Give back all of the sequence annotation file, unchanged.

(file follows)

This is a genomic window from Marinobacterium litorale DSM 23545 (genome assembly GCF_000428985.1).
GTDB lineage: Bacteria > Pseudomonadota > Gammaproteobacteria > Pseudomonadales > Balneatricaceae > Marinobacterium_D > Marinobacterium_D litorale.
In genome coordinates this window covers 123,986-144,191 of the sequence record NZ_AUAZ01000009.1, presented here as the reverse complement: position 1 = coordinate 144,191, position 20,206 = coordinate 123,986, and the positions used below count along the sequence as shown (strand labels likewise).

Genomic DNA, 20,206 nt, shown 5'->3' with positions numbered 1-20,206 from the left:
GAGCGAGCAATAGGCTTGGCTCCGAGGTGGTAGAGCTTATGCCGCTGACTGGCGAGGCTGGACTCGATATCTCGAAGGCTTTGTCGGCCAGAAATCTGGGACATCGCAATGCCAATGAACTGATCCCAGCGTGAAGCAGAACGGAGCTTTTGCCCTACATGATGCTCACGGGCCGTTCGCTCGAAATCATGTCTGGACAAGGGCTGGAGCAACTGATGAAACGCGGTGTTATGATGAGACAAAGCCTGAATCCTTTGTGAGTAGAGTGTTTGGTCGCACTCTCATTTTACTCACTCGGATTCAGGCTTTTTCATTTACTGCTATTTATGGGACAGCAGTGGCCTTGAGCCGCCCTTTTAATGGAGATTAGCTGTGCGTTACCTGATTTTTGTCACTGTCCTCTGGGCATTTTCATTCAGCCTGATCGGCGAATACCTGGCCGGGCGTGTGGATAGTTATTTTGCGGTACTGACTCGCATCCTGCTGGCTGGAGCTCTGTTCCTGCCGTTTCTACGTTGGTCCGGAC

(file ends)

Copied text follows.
This is a genomic window from Marinobacterium litorale DSM 23545 (genome assembly GCF_000428985.1).
GTDB lineage: Bacteria > Pseudomonadota > Gammaproteobacteria > Pseudomonadales > Balneatricaceae > Marinobacterium_D > Marinobacterium_D litorale.
In genome coordinates this window covers 123,986-144,191 of the sequence record NZ_AUAZ01000009.1, presented here as the reverse complement: position 1 = coordinate 144,191, position 20,206 = coordinate 123,986, and the positions used below count along the sequence as shown (strand labels likewise).

Genomic DNA, 20,206 nt, shown 5'->3' with positions numbered 1-20,206 from the left:
GAGCGAGCAATAGGCTTGGCTCCGAGGTGGTAGAGCTTATGCCGCTGACTGGCGAGGCTGGACTCGATATCTCGAAGGCTTTGTCGGCCAGAAATCTGGGACATCGCAATGCCAATGAACTGATCCCAGCGTGAAGCAGAACGGAGCTTTTGCCCTACATGATGCTCACGGGCCGTTCGCTCGAAATCATGTCTGGACAAGGGCTGGAGCAACTGATGAAACGCGGTGTTATGATGAGACAAAGCCTGAATCCTTTGTGAGTAGAGTGTTTGGTCGCACTCTCATTTTACTCACTCGGATTCAGGCTTTTTCATTTACTGCTATTTATGGGACAGCAGTGGCCTTGAGCCGCCCTTTTAATGGAGATTAGCTGTGCGTTACCTGATTTTTGTCACTGTCCTCTGGGCATTTTCATTCAGCCTGATCGGCGAATACCTGGCCGGGCGTGTGGATAGTTATTTTGCGGTACTGACTCGCATCCTGCTGGCTGGAGCTCTGTTCCTGCCGTTTCTACGTTGGTCCGGAC